Corporate Social Responsibility writer for Justmeans, Antonio Pasolini is a journalist based in Brazil who writes about alternative energy, green living and sustainability. He also edits Energyrefuge.com, a top web destination for news and comment on renewable energy and Elpis.org, a recycled paper bag/magazine distributed from health food stores in London, formerly his hometown for over a decade....
DKMS Supports Socially Responsible Bone-Marrow Donor Campaign
The world's largest bone-marrow-donor center, DKMS, alongside its founding corporate sponsor Coty, has enlisted the support of actress Leighton Meester and designer Vera Wang to promote the campaign "Share the Love", which invites the public to register as bone-marrow donors to potentially save lives. They can register at GetSwabbed.org.
Since yesterday, consumers have been receiving a free "Share the Love" T-shirt, designed exclusively for DKMS by Vera Wang, with a $78 purchase from the Vera Wang Lovestruck fragrance collection.
"I'm excited to be working with DKMS and Leighton Meester on such an important cause," said Wang. "I designed the 'Share the Love' T-shirt as a reminder that we each have the power to fight blood cancer and save someone's life. It's easy to become a bone-marrow donor: Get swabbed!"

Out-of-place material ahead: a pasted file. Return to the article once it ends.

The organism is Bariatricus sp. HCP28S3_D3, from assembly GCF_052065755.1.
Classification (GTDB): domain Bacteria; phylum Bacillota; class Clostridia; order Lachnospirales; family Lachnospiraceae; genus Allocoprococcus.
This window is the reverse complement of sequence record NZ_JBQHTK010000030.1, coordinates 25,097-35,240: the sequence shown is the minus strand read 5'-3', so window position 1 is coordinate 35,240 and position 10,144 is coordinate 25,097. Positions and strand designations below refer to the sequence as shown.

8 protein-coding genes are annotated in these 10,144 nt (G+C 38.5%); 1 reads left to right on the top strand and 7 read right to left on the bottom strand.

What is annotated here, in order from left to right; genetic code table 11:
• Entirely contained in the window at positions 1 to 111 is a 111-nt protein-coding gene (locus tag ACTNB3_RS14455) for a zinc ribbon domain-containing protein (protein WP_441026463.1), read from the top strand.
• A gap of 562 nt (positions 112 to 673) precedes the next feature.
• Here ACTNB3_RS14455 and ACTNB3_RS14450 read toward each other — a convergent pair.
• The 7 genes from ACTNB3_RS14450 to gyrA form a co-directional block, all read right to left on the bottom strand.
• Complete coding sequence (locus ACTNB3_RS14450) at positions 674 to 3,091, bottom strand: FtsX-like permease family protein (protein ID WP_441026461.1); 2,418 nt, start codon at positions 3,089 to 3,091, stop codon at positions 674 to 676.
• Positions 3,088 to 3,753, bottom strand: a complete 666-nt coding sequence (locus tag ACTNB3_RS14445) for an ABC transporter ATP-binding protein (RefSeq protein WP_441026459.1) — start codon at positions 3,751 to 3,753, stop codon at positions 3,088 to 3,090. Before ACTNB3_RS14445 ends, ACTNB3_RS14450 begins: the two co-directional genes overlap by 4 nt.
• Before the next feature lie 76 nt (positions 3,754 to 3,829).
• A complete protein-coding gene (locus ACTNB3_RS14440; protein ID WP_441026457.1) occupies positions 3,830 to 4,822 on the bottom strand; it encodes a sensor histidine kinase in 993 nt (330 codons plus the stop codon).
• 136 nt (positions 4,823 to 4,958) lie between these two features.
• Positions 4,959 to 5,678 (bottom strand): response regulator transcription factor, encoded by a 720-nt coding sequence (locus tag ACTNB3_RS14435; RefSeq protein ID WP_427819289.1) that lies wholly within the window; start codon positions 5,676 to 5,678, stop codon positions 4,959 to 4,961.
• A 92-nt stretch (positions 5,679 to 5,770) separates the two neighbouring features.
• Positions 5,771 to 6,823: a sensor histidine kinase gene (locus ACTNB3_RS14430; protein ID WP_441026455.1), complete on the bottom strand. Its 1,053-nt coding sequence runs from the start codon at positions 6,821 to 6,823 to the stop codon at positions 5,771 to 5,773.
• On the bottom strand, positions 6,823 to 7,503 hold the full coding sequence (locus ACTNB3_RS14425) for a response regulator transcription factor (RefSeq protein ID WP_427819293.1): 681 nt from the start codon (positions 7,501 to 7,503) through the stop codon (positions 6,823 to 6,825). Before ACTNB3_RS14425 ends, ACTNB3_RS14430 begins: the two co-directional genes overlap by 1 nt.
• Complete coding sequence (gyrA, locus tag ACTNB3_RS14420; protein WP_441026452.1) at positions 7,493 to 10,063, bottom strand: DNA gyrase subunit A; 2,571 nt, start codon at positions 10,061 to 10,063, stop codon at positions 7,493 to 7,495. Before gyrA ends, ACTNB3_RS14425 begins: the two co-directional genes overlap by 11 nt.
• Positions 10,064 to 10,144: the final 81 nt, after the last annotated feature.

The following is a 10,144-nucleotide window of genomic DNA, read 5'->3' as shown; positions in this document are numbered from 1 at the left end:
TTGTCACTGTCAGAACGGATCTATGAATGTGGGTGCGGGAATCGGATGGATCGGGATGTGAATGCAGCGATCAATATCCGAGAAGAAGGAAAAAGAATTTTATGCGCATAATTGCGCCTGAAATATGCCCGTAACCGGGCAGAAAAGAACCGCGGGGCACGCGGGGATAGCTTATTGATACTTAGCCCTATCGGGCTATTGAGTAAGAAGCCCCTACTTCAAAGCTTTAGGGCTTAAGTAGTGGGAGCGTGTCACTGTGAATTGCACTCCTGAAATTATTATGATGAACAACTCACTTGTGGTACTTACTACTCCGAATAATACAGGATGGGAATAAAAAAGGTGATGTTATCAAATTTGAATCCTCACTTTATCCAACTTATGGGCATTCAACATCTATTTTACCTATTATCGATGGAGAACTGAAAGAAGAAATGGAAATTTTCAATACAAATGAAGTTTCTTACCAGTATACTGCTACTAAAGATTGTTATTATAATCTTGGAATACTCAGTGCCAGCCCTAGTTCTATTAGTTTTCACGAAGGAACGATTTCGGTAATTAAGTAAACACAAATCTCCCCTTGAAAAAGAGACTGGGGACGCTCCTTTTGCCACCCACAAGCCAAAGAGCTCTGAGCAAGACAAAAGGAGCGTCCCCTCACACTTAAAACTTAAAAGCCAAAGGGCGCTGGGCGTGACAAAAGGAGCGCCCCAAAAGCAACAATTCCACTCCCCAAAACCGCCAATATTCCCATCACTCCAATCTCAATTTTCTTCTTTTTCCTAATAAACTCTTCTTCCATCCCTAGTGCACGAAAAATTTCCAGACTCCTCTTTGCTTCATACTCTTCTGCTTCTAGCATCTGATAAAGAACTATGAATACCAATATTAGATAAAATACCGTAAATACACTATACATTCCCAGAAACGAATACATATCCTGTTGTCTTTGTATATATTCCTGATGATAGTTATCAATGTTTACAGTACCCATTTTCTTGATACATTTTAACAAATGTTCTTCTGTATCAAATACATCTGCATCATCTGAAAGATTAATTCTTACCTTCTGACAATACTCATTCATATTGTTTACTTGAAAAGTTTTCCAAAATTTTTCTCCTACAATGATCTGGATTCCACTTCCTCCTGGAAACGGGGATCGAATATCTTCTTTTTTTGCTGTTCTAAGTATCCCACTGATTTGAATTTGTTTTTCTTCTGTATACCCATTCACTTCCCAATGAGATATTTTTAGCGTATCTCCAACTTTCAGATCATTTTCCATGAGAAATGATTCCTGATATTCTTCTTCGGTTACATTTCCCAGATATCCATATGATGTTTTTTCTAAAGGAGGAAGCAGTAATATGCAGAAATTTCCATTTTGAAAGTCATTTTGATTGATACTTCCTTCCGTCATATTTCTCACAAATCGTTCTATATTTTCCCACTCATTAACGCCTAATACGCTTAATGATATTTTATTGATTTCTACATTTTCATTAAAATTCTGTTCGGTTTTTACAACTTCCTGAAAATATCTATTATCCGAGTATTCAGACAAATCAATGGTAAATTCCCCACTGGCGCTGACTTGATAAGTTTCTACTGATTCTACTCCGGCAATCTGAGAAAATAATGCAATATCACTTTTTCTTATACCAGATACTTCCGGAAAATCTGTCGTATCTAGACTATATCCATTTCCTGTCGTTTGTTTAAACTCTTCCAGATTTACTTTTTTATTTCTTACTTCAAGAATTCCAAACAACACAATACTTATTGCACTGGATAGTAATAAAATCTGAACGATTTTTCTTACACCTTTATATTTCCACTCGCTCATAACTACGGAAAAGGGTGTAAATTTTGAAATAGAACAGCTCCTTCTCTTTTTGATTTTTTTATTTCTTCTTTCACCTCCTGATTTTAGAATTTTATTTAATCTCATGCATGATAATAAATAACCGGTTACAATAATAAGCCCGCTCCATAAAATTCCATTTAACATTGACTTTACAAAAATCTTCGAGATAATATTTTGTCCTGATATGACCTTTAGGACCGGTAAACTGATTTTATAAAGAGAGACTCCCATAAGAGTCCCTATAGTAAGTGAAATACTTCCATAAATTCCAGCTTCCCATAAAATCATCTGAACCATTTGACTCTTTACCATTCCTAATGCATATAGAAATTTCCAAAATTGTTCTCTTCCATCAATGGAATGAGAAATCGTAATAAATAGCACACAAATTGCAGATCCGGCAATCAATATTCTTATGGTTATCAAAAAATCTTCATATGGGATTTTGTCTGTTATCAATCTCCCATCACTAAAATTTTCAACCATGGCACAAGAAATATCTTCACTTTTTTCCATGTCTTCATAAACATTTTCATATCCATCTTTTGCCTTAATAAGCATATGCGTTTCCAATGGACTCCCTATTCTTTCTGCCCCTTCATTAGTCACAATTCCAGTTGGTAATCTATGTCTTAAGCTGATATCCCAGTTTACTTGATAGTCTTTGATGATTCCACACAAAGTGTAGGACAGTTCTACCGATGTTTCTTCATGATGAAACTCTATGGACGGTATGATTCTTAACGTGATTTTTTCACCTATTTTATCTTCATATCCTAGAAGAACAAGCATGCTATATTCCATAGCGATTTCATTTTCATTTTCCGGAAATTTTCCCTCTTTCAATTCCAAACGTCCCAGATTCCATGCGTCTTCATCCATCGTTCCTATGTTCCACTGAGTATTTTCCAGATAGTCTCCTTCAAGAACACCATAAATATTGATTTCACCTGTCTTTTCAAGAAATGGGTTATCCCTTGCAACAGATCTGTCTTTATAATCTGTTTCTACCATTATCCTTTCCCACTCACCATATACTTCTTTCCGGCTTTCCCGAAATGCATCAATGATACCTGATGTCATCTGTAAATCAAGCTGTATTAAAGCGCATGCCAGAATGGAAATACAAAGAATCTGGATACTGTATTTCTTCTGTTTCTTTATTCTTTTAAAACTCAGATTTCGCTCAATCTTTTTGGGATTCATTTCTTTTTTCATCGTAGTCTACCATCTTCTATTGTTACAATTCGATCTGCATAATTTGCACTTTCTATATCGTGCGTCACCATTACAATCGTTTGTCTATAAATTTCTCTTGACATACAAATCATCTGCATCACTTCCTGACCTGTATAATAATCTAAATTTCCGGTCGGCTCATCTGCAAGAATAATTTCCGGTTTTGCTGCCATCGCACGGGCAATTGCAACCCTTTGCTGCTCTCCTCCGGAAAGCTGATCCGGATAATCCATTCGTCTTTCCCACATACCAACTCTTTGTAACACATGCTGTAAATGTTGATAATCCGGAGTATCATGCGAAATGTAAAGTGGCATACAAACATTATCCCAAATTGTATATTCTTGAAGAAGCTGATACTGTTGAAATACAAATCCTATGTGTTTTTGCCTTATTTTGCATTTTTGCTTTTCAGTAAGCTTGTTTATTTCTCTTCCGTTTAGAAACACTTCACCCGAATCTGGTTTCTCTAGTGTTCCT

Recently, Leighton teamed up with 19-year-old blood cancer survivor Kerri Mullen, who inspired this campaign, to create a PSA for DKMS urging people to join the fight against blood cancer. Kerri, a native of Morristown, N.J., was diagnosed with leukemia in March 2008 at 16 years old. She is one of the 30,000 recipients of a bone-marrow transplant facilitated by DKMS and Coty - she received her transplant in July 2008, and now her cancer is in remission. With a second chance at life, Kerri has since graduated from high school and is currently attending college where she is majoring in liberal arts.
Not everyone meets the same happy end, though. Fewer than 30 percent of patients find a match in their own family; the remaining more than 70 percent must search for an unrelated donor. With a lack of donors in the registry, six out of 10 patients will not receive a lifesaving transplant.
"We're honored that Leighton Meester and Vera Wang, both incredible supporters of our fight against blood cancer, are part of this amazing campaign," said Katharina Harf, founder and spokeswoman of DKMS Americas. "If everyone registers as a donor, we can save countless lives."
In order to register to become a bone-marrow donor it's necessary to be between 18 and 55 and in good general health. Registering with DKMS means being listed on the national registry and being found as a donor match for any patient in need of a bone-marrow transplant.
Image credit: DKMS